Washington, Mar 22: Healthy individuals, who carry a gene variation associated with an increased risk of autism, have structural differences in their brains, researchers say.
This may help explain how the gene affects brain function and increases vulnerability for autism.
“This is one of the first papers demonstrating a linkage between a particular gene variant and changes in brain structure and connectivity in carriers of that gene,” said Christopher Pawela, PhD, Co-Editor-in-Chief and Assistant Professor, Medical College of Wisconsin.
“This work could lead to the creation of an exciting new line of research investigating the impact of genetics on communication between brain regions.”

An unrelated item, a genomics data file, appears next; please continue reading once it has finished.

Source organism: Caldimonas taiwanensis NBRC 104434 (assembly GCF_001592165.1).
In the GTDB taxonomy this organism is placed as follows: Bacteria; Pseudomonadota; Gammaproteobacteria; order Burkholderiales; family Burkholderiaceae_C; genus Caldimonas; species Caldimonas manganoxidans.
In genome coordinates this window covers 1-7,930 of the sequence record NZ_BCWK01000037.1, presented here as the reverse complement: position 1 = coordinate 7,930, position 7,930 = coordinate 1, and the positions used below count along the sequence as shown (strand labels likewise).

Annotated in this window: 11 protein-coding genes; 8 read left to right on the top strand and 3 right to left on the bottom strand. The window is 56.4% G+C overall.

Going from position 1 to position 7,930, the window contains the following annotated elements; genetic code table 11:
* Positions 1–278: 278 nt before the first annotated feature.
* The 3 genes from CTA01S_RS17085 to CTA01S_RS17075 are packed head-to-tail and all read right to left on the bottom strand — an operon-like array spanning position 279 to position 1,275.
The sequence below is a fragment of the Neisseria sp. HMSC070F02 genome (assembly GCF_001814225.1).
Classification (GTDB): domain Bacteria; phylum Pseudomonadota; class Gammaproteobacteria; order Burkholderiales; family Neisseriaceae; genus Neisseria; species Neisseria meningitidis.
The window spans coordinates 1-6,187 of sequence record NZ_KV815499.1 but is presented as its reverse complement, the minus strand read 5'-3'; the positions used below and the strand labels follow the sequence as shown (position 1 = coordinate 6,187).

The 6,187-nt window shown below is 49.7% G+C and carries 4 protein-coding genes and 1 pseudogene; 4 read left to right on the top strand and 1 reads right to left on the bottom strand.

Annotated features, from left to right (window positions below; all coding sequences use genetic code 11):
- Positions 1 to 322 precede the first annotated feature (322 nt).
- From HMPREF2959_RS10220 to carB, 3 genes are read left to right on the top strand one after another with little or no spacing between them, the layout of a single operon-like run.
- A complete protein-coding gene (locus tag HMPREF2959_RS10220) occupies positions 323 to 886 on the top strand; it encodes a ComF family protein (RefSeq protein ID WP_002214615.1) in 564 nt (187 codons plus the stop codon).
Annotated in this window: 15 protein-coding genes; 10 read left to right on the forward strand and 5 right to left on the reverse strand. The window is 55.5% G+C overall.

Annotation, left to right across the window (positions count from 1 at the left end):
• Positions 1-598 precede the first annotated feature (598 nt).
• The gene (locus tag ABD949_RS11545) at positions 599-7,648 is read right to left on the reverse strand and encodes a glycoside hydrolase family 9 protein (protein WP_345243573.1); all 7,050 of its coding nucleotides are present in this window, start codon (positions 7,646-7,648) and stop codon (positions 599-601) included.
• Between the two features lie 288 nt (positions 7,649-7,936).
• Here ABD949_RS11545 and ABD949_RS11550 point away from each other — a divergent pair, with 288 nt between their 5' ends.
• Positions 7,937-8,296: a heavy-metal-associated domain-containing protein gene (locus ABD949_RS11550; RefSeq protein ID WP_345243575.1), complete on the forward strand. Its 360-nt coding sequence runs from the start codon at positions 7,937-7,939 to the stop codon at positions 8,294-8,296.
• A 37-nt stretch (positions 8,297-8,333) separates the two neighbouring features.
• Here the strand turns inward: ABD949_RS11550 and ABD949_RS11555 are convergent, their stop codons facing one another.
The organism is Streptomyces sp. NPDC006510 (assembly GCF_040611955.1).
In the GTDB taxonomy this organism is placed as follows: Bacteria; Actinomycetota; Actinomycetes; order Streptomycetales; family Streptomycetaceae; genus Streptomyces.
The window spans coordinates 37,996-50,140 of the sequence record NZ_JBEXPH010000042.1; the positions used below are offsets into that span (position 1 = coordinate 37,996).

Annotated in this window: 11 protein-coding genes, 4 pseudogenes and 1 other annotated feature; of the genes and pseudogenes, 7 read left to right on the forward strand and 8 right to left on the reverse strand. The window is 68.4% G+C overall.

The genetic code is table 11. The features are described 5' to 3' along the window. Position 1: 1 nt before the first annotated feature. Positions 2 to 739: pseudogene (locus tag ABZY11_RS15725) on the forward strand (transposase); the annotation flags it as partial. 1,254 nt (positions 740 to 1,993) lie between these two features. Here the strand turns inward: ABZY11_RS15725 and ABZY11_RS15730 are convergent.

Although carriers of the common gene variant CNTNAP2-identified as an autism risk gene-may not develop autism, there is evidence of differences in brain structure that may affect connections and signalling between brain regions.
These disruptions in brain connectivity can give rise to functional abnormalities characteristic of neuropsychological disorders such as autism.
The study has been published in the neuroscience journal Brain Connectivity. (ANI)